Aside from directly affecting pain, both curcumin and boswellia have also been shown to help improve mood. In many instances, pain and mood disorders co-occur, so finding compounds that can work on the mind and body are incredibly valuable. Curcumin has been shown in multiple clinical trials to be a potent antidepressant for major depressive disorder (MDD) and atypical depression. Boswellia has also been shown to balance cortisol levels, which can become disturbed during chronic pain.
Another exciting natural compound that is gaining steam with regard to pain is hemp. Hemp oil from the stalk of the plant contains many beneficial compounds, including a full spectrum of cannabinoids. These cannabinoids interact with our endocannabinoid. The endocannabinoid system has receptors spanning the whole body, and its discovery 30 years ago could be one of the most important medical breakthroughs of our time.
Hemp and marijuana are often both referred to as cannabis, but hemp differs from its cousin marijuana in terms of delta-9-tetrahydrocannabinol (THC) content. THC is responsible for the psychoactive properties of marijuana. By definition, hemp must contain <0.3 percent of THC, whereas the THC content of marijuana can vary significantly. In terms of hemp, there are more than 100 different types of phytocannabinoids that interact in a very complex way, although cannabidiol (CBD) tends to receive much of the attention. Many researchers isolate one or two compounds to evaluate their benefits; however, it seems like whole hemp extracts may be superior. Whole hemp extracts contain compounds like CBD, cannabigerol (CBG), cannabinol (CBN) and many others. Hemp also contains terpenoids like beta-caryophyllene and myrcene. Many of the compounds in hemp have been identified as anti-inflammatory and pain relieving.
One scientific study demonstrated that a whole plant extract was more effective at reducing pain and inflammation than CBD extract alone. Cannabis has also been explored for its positive effects on difficult to treat pain, like neuropathic pain and intractable cancer pain. Research has also found that deficiencies in our ECS can manifest as headaches (including migraines), fibromyalgia, muscle spasms and even irritable bowel syndrome. There are numer-ous clinical trials underway for osteoarthritis, chronic pain, multiple sclerosis, neurological pain and spin-al cord injury pain. Considering the fact we’ve been studying the other systems of our body for thousands of years—cardiovascular, urinary, reproductive, digestive, etc., we have so much to learn about the ECS and its applications to health and wellness.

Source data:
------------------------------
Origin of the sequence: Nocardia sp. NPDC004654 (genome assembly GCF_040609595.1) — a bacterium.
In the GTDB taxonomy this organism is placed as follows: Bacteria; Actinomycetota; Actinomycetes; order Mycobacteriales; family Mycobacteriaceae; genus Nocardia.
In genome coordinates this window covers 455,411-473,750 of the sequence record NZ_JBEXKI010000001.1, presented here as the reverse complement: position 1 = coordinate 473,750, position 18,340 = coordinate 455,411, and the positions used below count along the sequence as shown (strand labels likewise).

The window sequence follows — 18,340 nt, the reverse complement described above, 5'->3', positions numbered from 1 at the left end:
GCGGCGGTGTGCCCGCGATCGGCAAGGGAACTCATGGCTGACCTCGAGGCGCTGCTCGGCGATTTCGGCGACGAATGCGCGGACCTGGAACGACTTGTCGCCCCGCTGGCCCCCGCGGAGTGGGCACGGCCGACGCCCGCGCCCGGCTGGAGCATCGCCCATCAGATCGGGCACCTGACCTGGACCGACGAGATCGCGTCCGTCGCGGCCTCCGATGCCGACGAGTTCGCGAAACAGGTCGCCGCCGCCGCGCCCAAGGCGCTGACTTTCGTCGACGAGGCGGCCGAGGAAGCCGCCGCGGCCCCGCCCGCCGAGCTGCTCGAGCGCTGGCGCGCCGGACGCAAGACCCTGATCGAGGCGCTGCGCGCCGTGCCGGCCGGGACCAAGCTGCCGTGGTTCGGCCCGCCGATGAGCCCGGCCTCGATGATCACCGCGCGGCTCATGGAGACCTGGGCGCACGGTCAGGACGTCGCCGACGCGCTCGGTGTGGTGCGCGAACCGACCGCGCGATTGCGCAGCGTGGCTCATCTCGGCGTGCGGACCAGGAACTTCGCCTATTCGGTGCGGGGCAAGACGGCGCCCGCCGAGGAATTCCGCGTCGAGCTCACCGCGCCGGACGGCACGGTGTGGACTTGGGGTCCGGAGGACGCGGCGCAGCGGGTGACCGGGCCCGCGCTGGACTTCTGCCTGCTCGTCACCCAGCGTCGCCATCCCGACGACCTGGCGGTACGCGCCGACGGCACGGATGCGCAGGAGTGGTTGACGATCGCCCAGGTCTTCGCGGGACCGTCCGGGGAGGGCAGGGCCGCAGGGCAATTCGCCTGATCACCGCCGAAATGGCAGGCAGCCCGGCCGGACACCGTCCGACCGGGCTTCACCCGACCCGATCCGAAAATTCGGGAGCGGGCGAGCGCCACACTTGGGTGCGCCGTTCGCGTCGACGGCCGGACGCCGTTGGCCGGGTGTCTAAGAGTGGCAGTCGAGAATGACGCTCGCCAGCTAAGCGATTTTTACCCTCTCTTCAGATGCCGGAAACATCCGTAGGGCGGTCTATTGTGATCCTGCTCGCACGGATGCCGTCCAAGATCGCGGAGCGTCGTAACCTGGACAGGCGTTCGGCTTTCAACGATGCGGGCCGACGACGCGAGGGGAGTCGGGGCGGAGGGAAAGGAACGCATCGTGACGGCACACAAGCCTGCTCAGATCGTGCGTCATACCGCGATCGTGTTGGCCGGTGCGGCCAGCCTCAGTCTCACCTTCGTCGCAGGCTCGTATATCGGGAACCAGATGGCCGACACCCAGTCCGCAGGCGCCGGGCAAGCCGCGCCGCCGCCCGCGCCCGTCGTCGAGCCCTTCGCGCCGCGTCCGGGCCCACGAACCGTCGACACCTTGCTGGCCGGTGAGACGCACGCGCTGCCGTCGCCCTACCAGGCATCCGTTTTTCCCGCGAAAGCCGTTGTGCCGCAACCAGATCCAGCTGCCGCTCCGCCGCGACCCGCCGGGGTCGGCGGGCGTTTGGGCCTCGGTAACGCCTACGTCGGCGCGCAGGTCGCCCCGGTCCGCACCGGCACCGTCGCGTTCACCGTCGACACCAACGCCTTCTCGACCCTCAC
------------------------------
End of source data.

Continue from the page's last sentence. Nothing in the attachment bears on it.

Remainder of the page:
With upwards of 650,000 opioid prescriptions every day, we clearly are in need of better and safer pain alleviating options. In addition to improvements in diet and lifestyle, natural ingredients that have been scientifically validated like curcumin, boswellia and hemp can make a significant difference in pain and quality of life. Their safety profile is far superior to prescription medications, and instead of side effects, one receives side benefits.
Remember, pain is a signal that needs to be medically evaluated. Pain is our check engine light. Don’t ignore pain, especially if it is sudden and severe—make sure you know what is causing it. Only then can you decide how to best treat that pain. VR
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Cheryl Myers is an integrative health nurse, author, and an expert on natural medicine. She is a nationally recognized speaker who has been interviewed by the New York Times, Wall Street Journal and Prevention magazine. Her many articles have been published in such diverse journals as Aesthetic Surgery Journal and Nutrition in Complementary Care, and her research on botanicals has been presented at the American College of Obstetrics and Gynecology and the North American Menopause Society. Myers is the head of Scientific Affairs and Education for EuroPharma, Inc.